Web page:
First, privatization allowed the JRs to operate commercial and real estate businesses. Today, non-transportation revenues make up roughly a third of JR East’s revenues, and nearly 60% at JR Kyushu. JR East operates shopping centers, restaurants, and hotels. Other large rail providers in the United States, United Kingdom, and France manage large real estate portfolios but for the most part do not directly operate businesses in the buildings they own.   

Second, the JRs have profitable Shinkansen (bullet trains) and express trains that subsidize other smaller, unprofitable lines.  

Third, the JR companies have had to become extremely efficient on their most profitable lines (Shinkansen) due to competition from air travel. JR Central estimates that a Tokyo-Osaka trip takes 2 hours and 22 minutes on the Shinkansen, and 2 hours and 40 minutes on a plane, including travel time to the airport.” 

So Japan Railway relies upon the income from the Shinkansen-High Speed Bullet Trains- and other lines to subsidize the monorail. This business model is not feasible with Metro. 

Then there is the matter of fares comparing the Tokyo Monorail and Subway. And in Tokyo, the monorail is not a stand-alone as it would be for the Sepulveda Pass, but its basic route is complimented by two heavy rail routes. 

In Tokyo, the monorail costs more to ride. 

Tokyo Monorail fares 

“Should you decided to activate your JR Pass later on, please be aware that you should pay for the ticket with prices depending on your departure and arrival stations. Fares from Haneda Airport Terminals to Hamamatsucho Station are 490 ¥ (adult) / 250 ¥ (Child).”  (490 Yen is $4.48)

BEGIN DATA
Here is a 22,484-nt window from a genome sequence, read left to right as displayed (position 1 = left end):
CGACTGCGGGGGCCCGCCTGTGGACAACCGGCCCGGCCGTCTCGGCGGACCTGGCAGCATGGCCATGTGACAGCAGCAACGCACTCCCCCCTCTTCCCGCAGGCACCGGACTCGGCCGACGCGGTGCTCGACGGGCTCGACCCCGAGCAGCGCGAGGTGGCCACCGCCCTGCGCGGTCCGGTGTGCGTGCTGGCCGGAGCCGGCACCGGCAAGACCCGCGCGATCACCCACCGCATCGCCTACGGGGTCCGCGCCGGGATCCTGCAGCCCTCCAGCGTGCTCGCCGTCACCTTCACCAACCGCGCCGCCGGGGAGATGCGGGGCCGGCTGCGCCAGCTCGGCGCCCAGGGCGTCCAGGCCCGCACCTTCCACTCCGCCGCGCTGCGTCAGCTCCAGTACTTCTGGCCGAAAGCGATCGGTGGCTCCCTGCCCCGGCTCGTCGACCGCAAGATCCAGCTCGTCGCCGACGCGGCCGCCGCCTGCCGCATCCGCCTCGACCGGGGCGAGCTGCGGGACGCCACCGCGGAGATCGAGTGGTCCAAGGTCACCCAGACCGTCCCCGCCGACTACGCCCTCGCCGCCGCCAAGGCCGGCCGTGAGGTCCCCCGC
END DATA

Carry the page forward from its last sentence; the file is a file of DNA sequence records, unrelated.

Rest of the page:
Subway Regular Tickets/Coupon Tickets 

“On sale at all stations. Regular Tickets cost 170 yen, 200 yen, 250 yen, 290 yen, and 320 yen depending on the distance traveled. If you travel the same distance frequently, save by buying Coupon Tickets.”  (170 Yen is $1.55) 

The Tokyo Monorail makes money because it charges a lot more for fare. 

This concept could not work for Metro. It would wrong to charge transit riders more to ride a monorail compared to the rest of the Metro rail and bus services. It would be punishing as well and would exclude the large number of transit riders of lower income.  

The current Metro fares and passes: 

How much does it cost? 

1-Way

$1.75

1-Day Pass

$7

7-Day Pass

$25

LIFE 7-Day Pass (low-income)

$19

30-Day Pass

$100

LIFE 30-Day Pass (low-income)

$76

 

Forcing a monorail through subversion and secrecy is not right. This is not the time for innovation, a monorail supporters’ theme, but to build a heavy rail subway through the pass which would match the other rolling stock of Metro’s rail lines, which is much more efficient in funding and time.

 

(Matthew Hetz is a Los Angeles native. He is a transit rider and advocate, a composer, music instructor, and former member and president and executive director of the Culver City Symphony Orchestra. He is a CityWatch contributor.) Rendering: LA Metro. Edited for CityWatch by Linda Abrams.